Nursing Major, B.S.N.

School of Nursing

nursing.unc.edu

Carrington Hall, CB# 7460

(919) 966-4260

Nilda Peragallo Montano, Dean and Professor

npm@email.unc.edu

Beverly Foster, Director, Undergraduate Program

bbfoster@email.unc.edu

Katherine Moore, Assistant Dean, Office of Student Affairs

mooreka@email.unc.edu

The baccalaureate program in nursing prepares graduates to employ critical thinking and caring in:

  1. Understanding the problems of contemporary health and illness
  2. Utilizing a systematic approach to assess human responses to actual and potential health problems in a variety of settings
  3. Directly providing and managing competent care for individuals, families, and groups who have simple to complex health care needs throughout the lifespan
  4. Employing interpersonal processes and therapeutic communication skills
  5. Integrating professional values and role behaviors and
  6. Collaborating with other groups in shaping health policies that affect both individual and community health

Courses in the nursing major are taken at the upper-division level. The courses build on a strong foundation in the sciences and humanities to develop the knowledge and skills needed to practice nursing in contemporary society. Clinical experiences take place in a broad variety of settings that reflect current patterns of health care delivery and provide opportunities for students to develop competence in empathetic care, critical thinking, technical skills, clinical judgment and decision making, interdisciplinary collaboration, and management of care.

Admission to the program is required.

Program of Study

The School of Nursing at the University of North Carolina at Chapel Hill offers an undergraduate program of study designed to provide students with the knowledge, skill, and understanding necessary to function effectively in all areas of professional nursing. The curriculum leading to the bachelor of science in nursing (B.S.N.) degree offers two options for study:

  1. two years of upper-division courses in the School of Nursing, which follow two years of lower-division courses in the General College (or equivalent courses completed at another college/university) OR a previously earned bachelor’s degree plus the noted prerequisites (B.S.N. Option); and
  2. an accelerated second degree option for students with a previous bachelor’s degree (A.B.S.N. Option).

Students are subject to the requirements in place when they are admitted to the School of Nursing; consequently, the requirements described in this catalog particularly apply to students admitted to the School of Nursing during the 2017–2018 academic year.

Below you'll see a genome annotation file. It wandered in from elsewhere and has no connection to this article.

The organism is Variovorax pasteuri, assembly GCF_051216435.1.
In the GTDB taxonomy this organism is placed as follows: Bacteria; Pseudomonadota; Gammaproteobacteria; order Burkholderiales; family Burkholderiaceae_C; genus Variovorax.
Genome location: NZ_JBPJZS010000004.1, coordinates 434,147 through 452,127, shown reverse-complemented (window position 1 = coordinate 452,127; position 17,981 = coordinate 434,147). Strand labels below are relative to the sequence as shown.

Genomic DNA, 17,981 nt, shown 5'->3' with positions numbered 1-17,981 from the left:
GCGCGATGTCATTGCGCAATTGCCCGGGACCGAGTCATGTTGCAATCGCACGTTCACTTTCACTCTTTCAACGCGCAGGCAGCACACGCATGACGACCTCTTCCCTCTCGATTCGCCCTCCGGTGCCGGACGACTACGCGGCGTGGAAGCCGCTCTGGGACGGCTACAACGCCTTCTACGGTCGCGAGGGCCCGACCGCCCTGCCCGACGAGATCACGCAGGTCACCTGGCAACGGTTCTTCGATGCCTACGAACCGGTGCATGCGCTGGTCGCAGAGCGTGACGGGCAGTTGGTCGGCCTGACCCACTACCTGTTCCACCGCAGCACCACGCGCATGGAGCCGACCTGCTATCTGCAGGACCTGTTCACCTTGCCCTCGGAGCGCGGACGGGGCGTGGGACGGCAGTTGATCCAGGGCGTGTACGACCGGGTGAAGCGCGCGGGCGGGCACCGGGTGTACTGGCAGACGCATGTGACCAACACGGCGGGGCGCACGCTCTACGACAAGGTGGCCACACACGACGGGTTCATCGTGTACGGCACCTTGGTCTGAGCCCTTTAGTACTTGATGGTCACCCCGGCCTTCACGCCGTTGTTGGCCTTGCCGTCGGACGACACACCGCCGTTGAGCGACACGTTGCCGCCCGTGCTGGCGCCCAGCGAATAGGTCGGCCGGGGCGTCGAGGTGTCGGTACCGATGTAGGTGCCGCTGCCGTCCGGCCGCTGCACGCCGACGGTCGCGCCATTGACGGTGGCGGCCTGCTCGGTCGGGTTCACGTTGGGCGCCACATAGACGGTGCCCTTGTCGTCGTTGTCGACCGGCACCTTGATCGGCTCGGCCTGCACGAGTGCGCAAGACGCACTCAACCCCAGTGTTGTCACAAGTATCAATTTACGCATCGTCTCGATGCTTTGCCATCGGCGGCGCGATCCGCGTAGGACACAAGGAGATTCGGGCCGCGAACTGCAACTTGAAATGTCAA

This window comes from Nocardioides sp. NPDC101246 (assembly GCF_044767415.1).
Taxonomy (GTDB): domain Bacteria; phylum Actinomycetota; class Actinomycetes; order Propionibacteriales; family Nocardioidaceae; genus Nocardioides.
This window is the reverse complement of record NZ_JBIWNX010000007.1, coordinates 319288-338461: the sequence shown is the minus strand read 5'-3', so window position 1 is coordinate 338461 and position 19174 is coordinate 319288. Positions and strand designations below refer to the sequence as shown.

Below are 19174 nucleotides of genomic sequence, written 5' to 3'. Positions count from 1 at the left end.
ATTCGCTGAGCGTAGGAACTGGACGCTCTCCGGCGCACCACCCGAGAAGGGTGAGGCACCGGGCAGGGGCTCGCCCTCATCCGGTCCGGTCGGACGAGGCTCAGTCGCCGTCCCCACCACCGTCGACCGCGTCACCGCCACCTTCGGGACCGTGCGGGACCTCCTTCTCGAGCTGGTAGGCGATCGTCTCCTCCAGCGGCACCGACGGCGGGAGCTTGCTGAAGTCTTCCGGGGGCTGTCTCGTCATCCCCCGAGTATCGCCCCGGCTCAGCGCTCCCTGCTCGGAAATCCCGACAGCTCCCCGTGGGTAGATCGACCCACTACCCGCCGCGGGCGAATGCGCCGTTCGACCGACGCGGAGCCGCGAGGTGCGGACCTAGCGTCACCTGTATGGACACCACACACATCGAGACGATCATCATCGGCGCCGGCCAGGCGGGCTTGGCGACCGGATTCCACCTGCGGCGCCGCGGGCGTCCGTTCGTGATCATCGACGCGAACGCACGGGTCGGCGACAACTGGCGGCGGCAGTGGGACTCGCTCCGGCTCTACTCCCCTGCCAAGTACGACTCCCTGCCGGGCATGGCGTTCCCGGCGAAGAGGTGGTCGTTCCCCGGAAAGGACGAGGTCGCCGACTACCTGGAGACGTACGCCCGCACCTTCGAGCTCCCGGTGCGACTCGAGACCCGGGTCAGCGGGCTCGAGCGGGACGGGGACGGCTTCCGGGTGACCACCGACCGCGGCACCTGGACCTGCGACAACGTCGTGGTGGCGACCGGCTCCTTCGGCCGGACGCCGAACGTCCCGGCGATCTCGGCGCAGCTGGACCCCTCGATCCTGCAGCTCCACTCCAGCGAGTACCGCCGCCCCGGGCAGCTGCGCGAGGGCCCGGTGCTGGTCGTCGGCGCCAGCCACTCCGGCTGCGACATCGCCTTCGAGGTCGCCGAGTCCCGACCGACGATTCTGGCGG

Critical Information for ALL Nursing Students

Essential Standards for Admission, Progression, and Graduation

The curricula leading to degrees in nursing from the University of North Carolina at Chapel Hill School of Nursing require students to engage in diverse and complex experiences directed at the acquisition and practice of essential nursing skills and functions. Unique combinations of cognitive, affective, psychomotor, physical, and social abilities are required to perform these functions satisfactorily. In addition to being essential to the successful completion of the requirements of a nursing degree, these skills and functions are necessary to ensure the health and safety of patients, fellow students, faculty members, and other health care providers.

The Essential Standards document describes the nonacademic qualifications, required in addition to academic qualifications, which the school considers critical for entrance to, continuation in, and graduation from a UNC–Chapel Hill School of Nursing degree program. Candidates for nursing degrees, with the exception noted for selected graduate programs, must be able to meet these minimum standards, with or without reasonable accommodation, for successful completion of degree requirements. Refer to the school’s Web site for additional information.

Professional Risk

The practice of nursing involves the care of individuals who are ill or injured. Communicable diseases are common in health care delivery settings and may be a threat to nursing students. During the performance of clinical practice/research activities, a student may have contact with patients/subjects with HIV/AIDS, tuberculosis, hepatitis B, hepatitis C, and other infections. Such contact, although rare when proper preventive measures are used, may result in a student’s being exposed to infectious agents and/or transmitting an infectious disease to other students, faculty members, patients, family members, and subjects. During pregnancy, the fetus may be at risk. As a student enrolled in the School of Nursing at the University of North Carolina at Chapel Hill, students are expected to provide care to patients who may have known or unknown communicable diseases. Application to and acceptance of an offer from the School of Nursing indicates a student’s understanding of related professional risks.